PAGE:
What we Believe

 

We are affiliated with the Assemblies of God, a denomination that was formed in 1914 while America was in the midst of a sweeping global revival. In reality it was more than a revival, it was a sovereign move of God’s Spirit, where people began experiencing the baptism in the Holy Spirit in similar fashion as recorded in the book of Acts in the New Testament.

Salvation

We believe the only means of being cleansed from sin is through repentance and faith in the precious blood of Jesus Christ. (I Peter 1:18,19)

Baptism in the Holy Spirit

We believe that the baptism of the Holy Spirit is given to believers who ask for it. (Acts 2:4)

Divine Healing

We believe that the redemptive work of Christ on the cross provides healing of the human body in answer to believing prayer. (I Peter 2:24)

Rapture

We believe in the blessed hope, which is the rapture of the Church, at Christ’s coming.

The Assemblies of God grew out of the Pentecostal revival, which began in the early 1900s in places such as Topeka, Kansas, and the Azusa Street Mission in Los Angeles. During times of prayer and Bible study, believers received spiritual experiences like those described in the book of Acts. Accompanied by “speaking in tongues,” their religious experiences were associated with the coming of the Holy Spirit on the Jewish feast of Pentecost (Acts 2), and participants in the movement were dubbed “Pentecostals.” The Pentecostal movement has grown from a handful of Bible school students in Topeka, Kansas, to an estimated 600 million in the world today.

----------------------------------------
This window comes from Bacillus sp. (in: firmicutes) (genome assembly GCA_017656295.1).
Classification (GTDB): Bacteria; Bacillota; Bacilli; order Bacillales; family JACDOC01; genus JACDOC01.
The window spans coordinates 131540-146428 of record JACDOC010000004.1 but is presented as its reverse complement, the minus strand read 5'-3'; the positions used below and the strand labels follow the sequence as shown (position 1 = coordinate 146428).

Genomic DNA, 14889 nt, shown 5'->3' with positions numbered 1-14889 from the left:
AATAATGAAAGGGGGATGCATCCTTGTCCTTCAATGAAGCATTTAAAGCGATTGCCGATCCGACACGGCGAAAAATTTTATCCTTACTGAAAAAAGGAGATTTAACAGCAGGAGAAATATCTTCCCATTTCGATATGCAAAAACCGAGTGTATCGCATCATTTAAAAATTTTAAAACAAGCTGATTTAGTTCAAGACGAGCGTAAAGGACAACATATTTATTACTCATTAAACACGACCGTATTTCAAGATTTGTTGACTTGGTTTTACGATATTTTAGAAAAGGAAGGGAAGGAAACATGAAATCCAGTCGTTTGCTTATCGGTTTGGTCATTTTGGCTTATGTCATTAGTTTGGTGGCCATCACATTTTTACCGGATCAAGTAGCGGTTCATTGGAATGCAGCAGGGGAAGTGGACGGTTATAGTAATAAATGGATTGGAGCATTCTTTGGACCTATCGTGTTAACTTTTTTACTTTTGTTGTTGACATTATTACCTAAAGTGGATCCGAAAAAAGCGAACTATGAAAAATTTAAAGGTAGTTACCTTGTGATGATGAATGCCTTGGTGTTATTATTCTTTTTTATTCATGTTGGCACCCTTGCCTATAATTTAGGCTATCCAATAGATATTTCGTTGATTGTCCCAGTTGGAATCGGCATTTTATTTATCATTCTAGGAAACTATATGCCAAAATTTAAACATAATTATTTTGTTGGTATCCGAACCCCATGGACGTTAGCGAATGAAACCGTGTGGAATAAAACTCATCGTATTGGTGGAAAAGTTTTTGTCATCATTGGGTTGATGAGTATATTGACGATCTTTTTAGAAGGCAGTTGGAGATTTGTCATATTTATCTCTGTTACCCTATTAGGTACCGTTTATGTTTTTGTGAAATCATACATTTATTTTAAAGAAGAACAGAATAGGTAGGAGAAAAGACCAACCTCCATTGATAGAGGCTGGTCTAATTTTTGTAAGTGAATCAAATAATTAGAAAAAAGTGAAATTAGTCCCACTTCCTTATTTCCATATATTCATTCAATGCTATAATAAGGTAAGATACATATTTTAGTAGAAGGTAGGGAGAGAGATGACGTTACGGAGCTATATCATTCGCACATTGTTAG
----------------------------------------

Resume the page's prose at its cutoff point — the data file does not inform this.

Many participants who were baptized in the Holy Spirit during revivals and camp meetings in the early 1900s were not welcomed back to their former churches. These believers started many small churches throughout the country and communicated through publications that reported on the revivals. In 1913, a Pentecostal publication, the Word and Witness, called for the independent churches to band together for the purpose of fellowship and doctrinal unity. Other concerns for facilitating missionaries, chartering churches and forming a Bible training school were also on the agenda.  

Some 300 Pentecostals met at an opera house in Hot Springs, Arkansas, in 1914, and agreed to form a new fellowship of loosely knit independent churches. These churches were left with the needed autonomy to develop and govern their own local ministries, yet they were united in their message and efforts to reach the world for Christ. So began the General Council of the Assemblies of God.  

Assemblies of God churches form a cooperative fellowship. As a result, the organization operates from the grass roots, allowing the local church to choose and develop ministries and facilities best suited for its local needs.